Those raffles are the subject of one of the seven Constitutional propositions on this November's ballot.

Photo via Flickr/Thomas Hawk (CC BY-NC 2.0)

From Texas Standard:

In 2003, then President George W. Bush signed the Prison Rape Elimination Act. The bill required federal and state lockups to implement certain procedures and standards that would address sexual abuse behind bars. Not doing so, states would run the risk of penalties, such as the loss of federal grant money.

The final rules took effect in 2012, and the Texas governor at the time, Rick Perry, refused to sign on. However in a 180-degree reversal, Gov.Greg Abbott says the state will be brought in-line with the law.

Image via Facebook/Susan Hawk

From Texas Standard:

Earlier this year, Dallas County District Attorney Susan Hawk disappeared.

Her office fielded questions as to her whereabouts explaining that she was just taking a summer break, and that everything was fine.

Everything wasn't fine, as the public would learn later.

As Hawk's absence continued, the DA publicly revealed she was struggling with depression. More recently, in a candid interview with D Magazine, Hawk revealed that she was experiencing suicidal thoughts and had spent two months getting treatment at a psychiatric hospital in Houston.


Image via Flickr/Gage Skidmore (CC BY-SA 2.0)

From Texas Standard:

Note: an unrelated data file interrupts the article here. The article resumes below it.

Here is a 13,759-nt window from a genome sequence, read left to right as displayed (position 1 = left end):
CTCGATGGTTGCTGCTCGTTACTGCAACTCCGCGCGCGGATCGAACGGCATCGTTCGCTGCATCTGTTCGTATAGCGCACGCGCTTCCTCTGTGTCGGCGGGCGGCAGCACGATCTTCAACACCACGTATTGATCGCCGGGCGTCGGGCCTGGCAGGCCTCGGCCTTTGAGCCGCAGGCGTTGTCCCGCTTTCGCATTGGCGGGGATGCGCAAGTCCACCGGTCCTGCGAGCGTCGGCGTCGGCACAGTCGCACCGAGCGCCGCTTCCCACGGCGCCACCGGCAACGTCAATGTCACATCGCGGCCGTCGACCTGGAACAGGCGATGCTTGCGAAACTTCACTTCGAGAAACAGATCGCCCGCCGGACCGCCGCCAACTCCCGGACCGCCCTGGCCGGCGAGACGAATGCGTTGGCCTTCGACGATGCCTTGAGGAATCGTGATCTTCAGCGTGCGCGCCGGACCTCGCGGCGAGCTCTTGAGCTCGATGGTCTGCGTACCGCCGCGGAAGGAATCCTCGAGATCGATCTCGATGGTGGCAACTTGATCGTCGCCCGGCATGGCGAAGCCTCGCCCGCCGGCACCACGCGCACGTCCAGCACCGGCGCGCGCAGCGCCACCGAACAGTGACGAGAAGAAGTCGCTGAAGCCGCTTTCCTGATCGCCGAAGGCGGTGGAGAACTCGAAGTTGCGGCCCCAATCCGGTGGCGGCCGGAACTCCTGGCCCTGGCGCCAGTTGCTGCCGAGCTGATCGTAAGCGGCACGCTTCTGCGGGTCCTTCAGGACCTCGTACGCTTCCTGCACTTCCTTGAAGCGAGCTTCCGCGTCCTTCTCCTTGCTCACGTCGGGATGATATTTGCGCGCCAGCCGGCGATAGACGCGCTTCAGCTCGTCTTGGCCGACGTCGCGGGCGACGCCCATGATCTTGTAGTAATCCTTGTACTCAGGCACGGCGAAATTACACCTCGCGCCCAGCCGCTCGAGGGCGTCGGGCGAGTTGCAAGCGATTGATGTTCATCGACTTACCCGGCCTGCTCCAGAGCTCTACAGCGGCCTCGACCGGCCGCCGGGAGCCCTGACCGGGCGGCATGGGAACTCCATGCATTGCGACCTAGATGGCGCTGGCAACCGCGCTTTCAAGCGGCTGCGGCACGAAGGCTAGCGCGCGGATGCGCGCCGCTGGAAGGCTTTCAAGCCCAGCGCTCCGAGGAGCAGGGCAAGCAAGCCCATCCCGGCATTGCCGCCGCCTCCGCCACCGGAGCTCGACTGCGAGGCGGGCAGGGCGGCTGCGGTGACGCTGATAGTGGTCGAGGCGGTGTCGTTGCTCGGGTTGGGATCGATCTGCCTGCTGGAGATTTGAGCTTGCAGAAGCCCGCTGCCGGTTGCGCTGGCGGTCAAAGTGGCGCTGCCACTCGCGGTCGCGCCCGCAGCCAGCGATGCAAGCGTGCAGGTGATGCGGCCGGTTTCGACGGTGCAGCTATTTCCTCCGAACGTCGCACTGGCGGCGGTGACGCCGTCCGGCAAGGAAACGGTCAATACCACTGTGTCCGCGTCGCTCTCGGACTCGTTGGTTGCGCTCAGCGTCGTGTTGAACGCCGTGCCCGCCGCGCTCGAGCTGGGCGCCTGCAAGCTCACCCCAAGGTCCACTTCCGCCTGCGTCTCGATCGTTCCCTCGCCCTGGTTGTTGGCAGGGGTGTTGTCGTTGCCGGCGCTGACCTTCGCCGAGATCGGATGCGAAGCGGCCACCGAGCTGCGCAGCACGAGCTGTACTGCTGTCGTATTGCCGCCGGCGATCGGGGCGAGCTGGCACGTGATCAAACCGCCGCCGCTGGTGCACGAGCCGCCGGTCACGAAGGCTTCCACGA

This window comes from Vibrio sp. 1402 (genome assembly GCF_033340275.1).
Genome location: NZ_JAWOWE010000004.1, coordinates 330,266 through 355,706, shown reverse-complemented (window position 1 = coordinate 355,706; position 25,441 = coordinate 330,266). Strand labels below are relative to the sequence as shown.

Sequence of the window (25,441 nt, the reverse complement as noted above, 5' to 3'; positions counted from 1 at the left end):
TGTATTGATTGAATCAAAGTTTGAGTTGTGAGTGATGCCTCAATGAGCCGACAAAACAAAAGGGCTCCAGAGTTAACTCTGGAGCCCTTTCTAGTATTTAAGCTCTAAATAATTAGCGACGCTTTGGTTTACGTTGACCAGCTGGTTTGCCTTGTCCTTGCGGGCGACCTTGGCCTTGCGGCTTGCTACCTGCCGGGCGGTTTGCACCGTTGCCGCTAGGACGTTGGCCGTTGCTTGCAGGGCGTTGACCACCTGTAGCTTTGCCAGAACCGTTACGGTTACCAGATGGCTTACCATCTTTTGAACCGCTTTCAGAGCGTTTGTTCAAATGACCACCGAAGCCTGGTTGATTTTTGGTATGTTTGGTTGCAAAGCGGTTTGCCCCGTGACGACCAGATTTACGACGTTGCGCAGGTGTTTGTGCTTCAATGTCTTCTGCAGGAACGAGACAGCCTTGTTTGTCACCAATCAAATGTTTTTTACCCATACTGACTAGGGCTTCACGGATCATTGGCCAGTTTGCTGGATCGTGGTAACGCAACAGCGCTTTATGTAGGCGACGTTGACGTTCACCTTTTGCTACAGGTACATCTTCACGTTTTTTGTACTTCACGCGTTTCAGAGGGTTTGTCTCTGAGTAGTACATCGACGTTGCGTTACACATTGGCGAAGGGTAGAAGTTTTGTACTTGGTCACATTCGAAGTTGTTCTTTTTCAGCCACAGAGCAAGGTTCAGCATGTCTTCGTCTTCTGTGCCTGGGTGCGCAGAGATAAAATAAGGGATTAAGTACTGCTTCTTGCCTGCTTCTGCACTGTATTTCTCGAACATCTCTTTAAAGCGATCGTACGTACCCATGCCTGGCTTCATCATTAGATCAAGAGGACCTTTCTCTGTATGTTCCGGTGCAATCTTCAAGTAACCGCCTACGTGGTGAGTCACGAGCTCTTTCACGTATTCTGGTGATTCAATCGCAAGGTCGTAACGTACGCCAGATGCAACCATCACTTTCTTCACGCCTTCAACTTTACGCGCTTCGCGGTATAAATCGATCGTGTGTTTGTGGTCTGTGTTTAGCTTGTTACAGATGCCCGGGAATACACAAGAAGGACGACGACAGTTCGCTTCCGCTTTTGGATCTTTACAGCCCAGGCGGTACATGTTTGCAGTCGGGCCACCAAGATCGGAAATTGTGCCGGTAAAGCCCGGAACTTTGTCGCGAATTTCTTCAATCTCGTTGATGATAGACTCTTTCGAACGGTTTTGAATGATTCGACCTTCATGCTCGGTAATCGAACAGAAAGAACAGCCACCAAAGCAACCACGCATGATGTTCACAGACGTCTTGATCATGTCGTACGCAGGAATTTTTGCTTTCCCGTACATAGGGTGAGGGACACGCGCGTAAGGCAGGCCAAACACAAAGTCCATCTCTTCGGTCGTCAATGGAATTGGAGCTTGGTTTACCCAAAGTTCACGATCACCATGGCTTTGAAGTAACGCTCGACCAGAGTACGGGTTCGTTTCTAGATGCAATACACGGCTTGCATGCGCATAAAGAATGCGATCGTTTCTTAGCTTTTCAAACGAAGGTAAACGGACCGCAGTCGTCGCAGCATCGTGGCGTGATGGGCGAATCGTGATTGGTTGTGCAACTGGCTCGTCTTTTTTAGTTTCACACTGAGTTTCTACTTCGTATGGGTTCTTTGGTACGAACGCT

Former Governor Rick Perry's bid for the presidency may have come to an end, but there's still a few chances that someone with Texas ties could occupy the White House next term.

Some, more obvious than others: Texas Senator Ted Cruz, Rand Paul, son of Texas congressman Ron Paul, and from the Texas family legacy — Jeb Bush.

Liang Shi/KUT News

The third of seven propositions on the Texas ballot this Election Day would change the requirement for some statewide elected officials to live in Austin.

Prop 3’s passage would mean the governor would be required to live in the Governor's Mansion, but the rest of the statewide elected officials would have the option of living outside of Austin. Though, it's likely they would still have a place around Austin so they can get to their Texas Capitol offices quickly.

Photo via Office of the Texas Attorney General

From Texas Standard:

This week in Texas politics: in between court appearances, A.G. Paxton visits a church in central Texas and Sen. Cruz rounds up endorsements while Wendy Davis makes an endorsement of her own.

Timothy D. Easley/AP

This week on The Ticket: The Texas Tribune's Jay Root and KUT's Ben Philpott look at the role religion is playing in the 2016 presidential race. They talk with Sarah Posner of Religion Dispatches on how religion is being used in the GOP Primary.